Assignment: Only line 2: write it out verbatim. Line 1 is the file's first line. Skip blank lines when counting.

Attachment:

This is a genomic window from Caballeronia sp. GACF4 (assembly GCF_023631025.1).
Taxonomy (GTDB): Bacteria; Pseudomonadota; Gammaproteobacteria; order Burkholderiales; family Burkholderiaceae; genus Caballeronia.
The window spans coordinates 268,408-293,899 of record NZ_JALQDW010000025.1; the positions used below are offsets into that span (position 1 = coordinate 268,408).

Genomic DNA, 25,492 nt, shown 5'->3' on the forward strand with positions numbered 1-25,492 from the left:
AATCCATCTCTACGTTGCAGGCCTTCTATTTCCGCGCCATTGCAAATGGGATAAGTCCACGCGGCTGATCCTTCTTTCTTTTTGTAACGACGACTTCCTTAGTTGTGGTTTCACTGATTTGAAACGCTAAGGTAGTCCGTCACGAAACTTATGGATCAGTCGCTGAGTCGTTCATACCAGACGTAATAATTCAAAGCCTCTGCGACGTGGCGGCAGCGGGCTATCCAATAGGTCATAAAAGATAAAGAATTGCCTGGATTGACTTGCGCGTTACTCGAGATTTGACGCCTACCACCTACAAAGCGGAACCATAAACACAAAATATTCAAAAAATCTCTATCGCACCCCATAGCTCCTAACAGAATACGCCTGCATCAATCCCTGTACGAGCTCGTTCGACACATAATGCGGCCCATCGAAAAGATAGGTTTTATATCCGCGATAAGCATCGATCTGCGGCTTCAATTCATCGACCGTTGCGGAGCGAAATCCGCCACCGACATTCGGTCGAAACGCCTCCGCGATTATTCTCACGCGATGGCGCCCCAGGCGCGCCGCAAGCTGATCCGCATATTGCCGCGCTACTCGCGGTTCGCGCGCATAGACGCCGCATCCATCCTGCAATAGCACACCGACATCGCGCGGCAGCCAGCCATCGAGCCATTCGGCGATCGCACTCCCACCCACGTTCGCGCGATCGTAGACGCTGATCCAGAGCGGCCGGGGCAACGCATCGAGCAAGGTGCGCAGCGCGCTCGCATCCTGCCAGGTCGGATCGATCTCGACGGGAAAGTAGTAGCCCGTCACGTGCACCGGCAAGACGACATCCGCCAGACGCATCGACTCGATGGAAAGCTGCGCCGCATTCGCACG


Taxonomy (GTDB): Bacteria; Pseudomonadota; Gammaproteobacteria; order Burkholderiales; family Burkholderiaceae; genus Caballeronia.